Music as Discourse: Semiotic Adventures in Romantic Music

Music as Discourse: Semiotic Adventures in Romantic Music

Music as Discourse: Semiotic Adventures in Romantic Music

Music as Discourse: Semiotic Adventures in Romantic Music


The question of whether music has meaning has been the subject of sustained debate ever since music became a subject of academic inquiry. Is music a language? Does it communicate specific ideas and emotions? What does music mean, and how does this meaning occur?

Kofi Agawu's Music as Discourse promises to quickly become a standard and definitive work in musical semiotics. Working at the nexus of musicology, ethnomusicology, and music philosophy and aesthetics, Agawu presents a synthetic and innovative approach to musical meaning which argues deftly for the thinking of music as a discourse in itself--composed not only of sequences of gestures, phrases, or progressions, but rather also of the very philosophical and linguistic props that enable the analytical formulations made about music as an object of study. The book provides extensive demonstration of the pertinence of a semiological approach to understanding the fully-freighted language of romantic music, stresses the importance of a generative approach to tonal understanding, and provides further insight into the analogy between music and language.Music as Discoursewill be eagerly read by all who are interested in the theory, analysis and semiotics of music of the romantic period.


I am grateful to Dániel Péter Biró for comments on a draft of this book, Christopher Matthay for corrections and numerous helpful suggestions, Guillermo Brachetta for preparing the music examples, and Suzanne Ryan for advice on content and organization. It goes without saying that I alone am responsible for what is printed here.

Some of this material has been seen in other contexts. The comparison between music and language in chapter 1 is drawn from my article “The Challenge of Semiotics,” which is included in the collection Rethinking Music, edited by Nicholas Cook and Mark Everist (Oxford University Press, 1999). The analysis of Beethoven’s op. 18, no. 3, in chapter 5 appears in expanded form in Communication in EighteenthCentury Music, edited by Danuta Mirka and myself (Cambridge University Press, 2008). The analysis of the slow movement of Mozart’s Piano Sonata in A Minor, K. 310, originated in a paper presented to a plenary session at the Society for Music Theory’s 2006 annual meeting in Los Angeles. And some of the material in chapter 4, “Bridges to Free Composition,” began life as a keynote address delivered to the International Conference on 19th-Century Music in Manchester, England, in 2005. I’m grateful for this opportunity to recontextualize these writings and talks.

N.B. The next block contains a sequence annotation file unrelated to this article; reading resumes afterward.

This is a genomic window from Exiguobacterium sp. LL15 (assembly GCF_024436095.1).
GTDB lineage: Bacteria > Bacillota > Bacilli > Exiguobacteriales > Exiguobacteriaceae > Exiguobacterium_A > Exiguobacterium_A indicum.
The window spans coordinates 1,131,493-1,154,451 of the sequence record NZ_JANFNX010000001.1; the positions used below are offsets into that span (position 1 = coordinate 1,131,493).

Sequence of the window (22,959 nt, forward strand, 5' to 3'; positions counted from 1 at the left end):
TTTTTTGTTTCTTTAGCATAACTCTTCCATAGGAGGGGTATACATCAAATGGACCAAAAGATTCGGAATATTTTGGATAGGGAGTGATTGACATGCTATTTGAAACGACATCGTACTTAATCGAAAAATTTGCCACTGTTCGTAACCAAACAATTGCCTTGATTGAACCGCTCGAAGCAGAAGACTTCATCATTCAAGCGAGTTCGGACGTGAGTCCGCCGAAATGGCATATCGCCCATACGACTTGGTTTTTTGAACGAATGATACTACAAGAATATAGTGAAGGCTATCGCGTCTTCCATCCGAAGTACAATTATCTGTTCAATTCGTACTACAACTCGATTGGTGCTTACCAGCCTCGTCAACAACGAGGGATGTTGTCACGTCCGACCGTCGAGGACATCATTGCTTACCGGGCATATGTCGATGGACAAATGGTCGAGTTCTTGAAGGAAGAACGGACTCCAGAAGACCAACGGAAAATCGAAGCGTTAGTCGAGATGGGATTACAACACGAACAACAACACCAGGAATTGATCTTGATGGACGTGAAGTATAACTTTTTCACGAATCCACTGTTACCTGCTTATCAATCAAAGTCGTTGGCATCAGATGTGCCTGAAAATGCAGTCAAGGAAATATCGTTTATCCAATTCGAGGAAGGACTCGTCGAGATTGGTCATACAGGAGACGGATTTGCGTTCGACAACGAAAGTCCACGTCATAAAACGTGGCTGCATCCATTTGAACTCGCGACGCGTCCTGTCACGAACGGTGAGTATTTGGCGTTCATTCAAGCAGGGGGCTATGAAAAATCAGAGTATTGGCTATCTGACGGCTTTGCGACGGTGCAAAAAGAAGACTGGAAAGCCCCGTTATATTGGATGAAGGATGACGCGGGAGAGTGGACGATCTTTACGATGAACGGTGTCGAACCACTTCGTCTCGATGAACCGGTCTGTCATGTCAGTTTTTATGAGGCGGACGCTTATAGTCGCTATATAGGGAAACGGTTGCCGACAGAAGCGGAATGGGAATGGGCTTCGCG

A Note to the Student

This book is aimed at advanced undergraduates and beginning graduate students who are interested in the practice of music analysis. A basic background in harmony and counterpoint is assumed. While it is not designed as a conventional textbook (complete with a didactic exposition of received knowledge, canonical examples, and graded exercises), this book is nevertheless meant to elicit reciprocal acts of analysis. You might, for example, examine the pattern of closure in one of Mendelssohn’s “Song’s without Words,” the high-point scheme in Wagner or Bartók, periodicity in a slow movement by Mahler or in song’s by Schubert or Schumann, the paradigmatic structure of a Chopin prelude or a string quartet movement by Beethoven, the narrative impulse in a tone poem by Liszt, or even . . .

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